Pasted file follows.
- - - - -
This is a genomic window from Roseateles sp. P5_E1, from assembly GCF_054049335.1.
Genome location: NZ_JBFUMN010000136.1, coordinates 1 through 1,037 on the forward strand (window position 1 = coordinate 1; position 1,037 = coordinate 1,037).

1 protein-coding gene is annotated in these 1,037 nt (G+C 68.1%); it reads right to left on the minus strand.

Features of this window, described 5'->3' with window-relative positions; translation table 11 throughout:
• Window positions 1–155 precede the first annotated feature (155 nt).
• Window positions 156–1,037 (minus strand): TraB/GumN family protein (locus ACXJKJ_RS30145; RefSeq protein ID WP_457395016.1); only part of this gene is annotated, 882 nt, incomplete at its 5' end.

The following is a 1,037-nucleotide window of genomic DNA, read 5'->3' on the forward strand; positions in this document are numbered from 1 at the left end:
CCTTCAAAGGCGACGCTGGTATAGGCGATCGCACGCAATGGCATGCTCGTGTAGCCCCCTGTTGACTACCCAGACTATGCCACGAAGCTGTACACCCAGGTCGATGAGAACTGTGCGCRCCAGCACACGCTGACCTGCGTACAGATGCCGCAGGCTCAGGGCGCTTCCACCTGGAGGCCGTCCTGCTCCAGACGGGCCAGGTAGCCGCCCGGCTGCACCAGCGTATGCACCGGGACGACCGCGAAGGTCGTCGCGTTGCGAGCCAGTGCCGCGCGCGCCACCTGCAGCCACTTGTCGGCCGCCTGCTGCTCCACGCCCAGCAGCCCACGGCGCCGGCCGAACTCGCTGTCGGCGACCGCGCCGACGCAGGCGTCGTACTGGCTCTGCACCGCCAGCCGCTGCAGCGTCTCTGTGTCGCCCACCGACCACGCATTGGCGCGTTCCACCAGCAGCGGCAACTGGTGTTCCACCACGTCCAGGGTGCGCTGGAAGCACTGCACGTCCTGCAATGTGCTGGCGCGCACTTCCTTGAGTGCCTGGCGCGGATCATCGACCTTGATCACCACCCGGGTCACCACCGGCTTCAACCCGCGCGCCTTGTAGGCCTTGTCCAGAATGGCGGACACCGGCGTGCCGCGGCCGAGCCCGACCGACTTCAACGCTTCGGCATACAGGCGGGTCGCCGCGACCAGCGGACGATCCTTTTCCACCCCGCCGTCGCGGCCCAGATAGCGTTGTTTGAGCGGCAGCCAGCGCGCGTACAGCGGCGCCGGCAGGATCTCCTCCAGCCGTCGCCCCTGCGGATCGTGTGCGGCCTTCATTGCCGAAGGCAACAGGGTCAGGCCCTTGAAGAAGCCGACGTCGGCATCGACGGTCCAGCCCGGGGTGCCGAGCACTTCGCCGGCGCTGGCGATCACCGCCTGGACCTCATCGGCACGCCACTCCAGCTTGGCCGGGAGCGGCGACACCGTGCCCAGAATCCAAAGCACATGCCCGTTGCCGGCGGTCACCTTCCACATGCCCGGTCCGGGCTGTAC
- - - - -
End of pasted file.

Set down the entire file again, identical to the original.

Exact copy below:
This is a genomic window from Roseateles sp. P5_E1, from assembly GCF_054049335.1.
Genome location: NZ_JBFUMN010000136.1, coordinates 1 through 1,037 on the forward strand (window position 1 = coordinate 1; position 1,037 = coordinate 1,037).

1 protein-coding gene is annotated in these 1,037 nt (G+C 68.1%); it reads right to left on the minus strand.

Features of this window, described 5'->3' with window-relative positions; translation table 11 throughout:
• Window positions 1–155 precede the first annotated feature (155 nt).
• Window positions 156–1,037 (minus strand): TraB/GumN family protein (locus ACXJKJ_RS30145; RefSeq protein ID WP_457395016.1); only part of this gene is annotated, 882 nt, incomplete at its 5' end.

The following is a 1,037-nucleotide window of genomic DNA, read 5'->3' on the forward strand; positions in this document are numbered from 1 at the left end:
CCTTCAAAGGCGACGCTGGTATAGGCGATCGCACGCAATGGCATGCTCGTGTAGCCCCCTGTTGACTACCCAGACTATGCCACGAAGCTGTACACCCAGGTCGATGAGAACTGTGCGCRCCAGCACACGCTGACCTGCGTACAGATGCCGCAGGCTCAGGGCGCTTCCACCTGGAGGCCGTCCTGCTCCAGACGGGCCAGGTAGCCGCCCGGCTGCACCAGCGTATGCACCGGGACGACCGCGAAGGTCGTCGCGTTGCGAGCCAGTGCCGCGCGCGCCACCTGCAGCCACTTGTCGGCCGCCTGCTGCTCCACGCCCAGCAGCCCACGGCGCCGGCCGAACTCGCTGTCGGCGACCGCGCCGACGCAGGCGTCGTACTGGCTCTGCACCGCCAGCCGCTGCAGCGTCTCTGTGTCGCCCACCGACCACGCATTGGCGCGTTCCACCAGCAGCGGCAACTGGTGTTCCACCACGTCCAGGGTGCGCTGGAAGCACTGCACGTCCTGCAATGTGCTGGCGCGCACTTCCTTGAGTGCCTGGCGCGGATCATCGACCTTGATCACCACCCGGGTCACCACCGGCTTCAACCCGCGCGCCTTGTAGGCCTTGTCCAGAATGGCGGACACCGGCGTGCCGCGGCCGAGCCCGACCGACTTCAACGCTTCGGCATACAGGCGGGTCGCCGCGACCAGCGGACGATCCTTTTCCACCCCGCCGTCGCGGCCCAGATAGCGTTGTTTGAGCGGCAGCCAGCGCGCGTACAGCGGCGCCGGCAGGATCTCCTCCAGCCGTCGCCCCTGCGGATCGTGTGCGGCCTTCATTGCCGAAGGCAACAGGGTCAGGCCCTTGAAGAAGCCGACGTCGGCATCGACGGTCCAGCCCGGGGTGCCGAGCACTTCGCCGGCGCTGGCGATCACCGCCTGGACCTCATCGGCACGCCACTCCAGCTTGGCCGGGAGCGGCGACACCGTGCCCAGAATCCAAAGCACATGCCCGTTGCCGGCGGTCACCTTCCACATGCCCGGTCCGGGCTGTAC